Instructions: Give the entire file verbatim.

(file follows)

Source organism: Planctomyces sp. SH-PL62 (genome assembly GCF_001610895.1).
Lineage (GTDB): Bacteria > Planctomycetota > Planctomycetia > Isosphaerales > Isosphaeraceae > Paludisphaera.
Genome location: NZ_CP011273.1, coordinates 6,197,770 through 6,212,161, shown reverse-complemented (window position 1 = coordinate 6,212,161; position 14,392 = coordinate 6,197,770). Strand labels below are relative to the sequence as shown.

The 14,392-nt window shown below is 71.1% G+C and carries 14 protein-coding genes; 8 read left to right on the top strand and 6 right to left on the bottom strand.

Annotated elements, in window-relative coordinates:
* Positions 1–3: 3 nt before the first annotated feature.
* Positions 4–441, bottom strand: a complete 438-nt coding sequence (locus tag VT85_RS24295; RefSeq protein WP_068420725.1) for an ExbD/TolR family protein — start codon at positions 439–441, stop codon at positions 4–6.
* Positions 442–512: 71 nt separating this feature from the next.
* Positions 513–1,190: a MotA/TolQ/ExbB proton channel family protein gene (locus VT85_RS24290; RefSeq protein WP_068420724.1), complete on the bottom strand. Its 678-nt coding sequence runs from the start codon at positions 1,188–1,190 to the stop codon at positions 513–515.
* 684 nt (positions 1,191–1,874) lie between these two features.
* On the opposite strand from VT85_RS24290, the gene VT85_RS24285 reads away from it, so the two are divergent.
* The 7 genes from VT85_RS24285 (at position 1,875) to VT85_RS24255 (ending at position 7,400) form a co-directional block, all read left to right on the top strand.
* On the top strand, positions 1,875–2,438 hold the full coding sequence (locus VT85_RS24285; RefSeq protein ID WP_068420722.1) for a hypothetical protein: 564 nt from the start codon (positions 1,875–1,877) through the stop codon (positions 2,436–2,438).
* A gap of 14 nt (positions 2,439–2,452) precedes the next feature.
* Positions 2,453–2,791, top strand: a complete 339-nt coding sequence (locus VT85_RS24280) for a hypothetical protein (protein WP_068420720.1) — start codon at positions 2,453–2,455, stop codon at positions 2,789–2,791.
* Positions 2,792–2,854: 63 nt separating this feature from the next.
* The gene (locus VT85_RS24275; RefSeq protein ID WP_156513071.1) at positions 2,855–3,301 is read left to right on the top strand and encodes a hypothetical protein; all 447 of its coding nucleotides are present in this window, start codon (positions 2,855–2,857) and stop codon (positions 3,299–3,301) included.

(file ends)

Source organism: Planctomyces sp. SH-PL62 (genome assembly GCF_001610895.1).
Lineage (GTDB): Bacteria > Planctomycetota > Planctomycetia > Isosphaerales > Isosphaeraceae > Paludisphaera.
Genome location: NZ_CP011273.1, coordinates 6,197,770 through 6,212,161, shown reverse-complemented (window position 1 = coordinate 6,212,161; position 14,392 = coordinate 6,197,770). Strand labels below are relative to the sequence as shown.

The 14,392-nt window shown below is 71.1% G+C and carries 14 protein-coding genes; 8 read left to right on the top strand and 6 right to left on the bottom strand.

Annotated elements, in window-relative coordinates:
* Positions 1–3: 3 nt before the first annotated feature.
* Positions 4–441, bottom strand: a complete 438-nt coding sequence (locus tag VT85_RS24295; RefSeq protein WP_068420725.1) for an ExbD/TolR family protein — start codon at positions 439–441, stop codon at positions 4–6.
* Positions 442–512: 71 nt separating this feature from the next.
* Positions 513–1,190: a MotA/TolQ/ExbB proton channel family protein gene (locus VT85_RS24290; RefSeq protein WP_068420724.1), complete on the bottom strand. Its 678-nt coding sequence runs from the start codon at positions 1,188–1,190 to the stop codon at positions 513–515.
* 684 nt (positions 1,191–1,874) lie between these two features.
* On the opposite strand from VT85_RS24290, the gene VT85_RS24285 reads away from it, so the two are divergent.
* The 7 genes from VT85_RS24285 (at position 1,875) to VT85_RS24255 (ending at position 7,400) form a co-directional block, all read left to right on the top strand.
* On the top strand, positions 1,875–2,438 hold the full coding sequence (locus VT85_RS24285; RefSeq protein ID WP_068420722.1) for a hypothetical protein: 564 nt from the start codon (positions 1,875–1,877) through the stop codon (positions 2,436–2,438).
* A gap of 14 nt (positions 2,439–2,452) precedes the next feature.
* Positions 2,453–2,791, top strand: a complete 339-nt coding sequence (locus VT85_RS24280) for a hypothetical protein (protein WP_068420720.1) — start codon at positions 2,453–2,455, stop codon at positions 2,789–2,791.
* Positions 2,792–2,854: 63 nt separating this feature from the next.
* The gene (locus VT85_RS24275; RefSeq protein ID WP_156513071.1) at positions 2,855–3,301 is read left to right on the top strand and encodes a hypothetical protein; all 447 of its coding nucleotides are present in this window, start codon (positions 2,855–2,857) and stop codon (positions 3,299–3,301) included.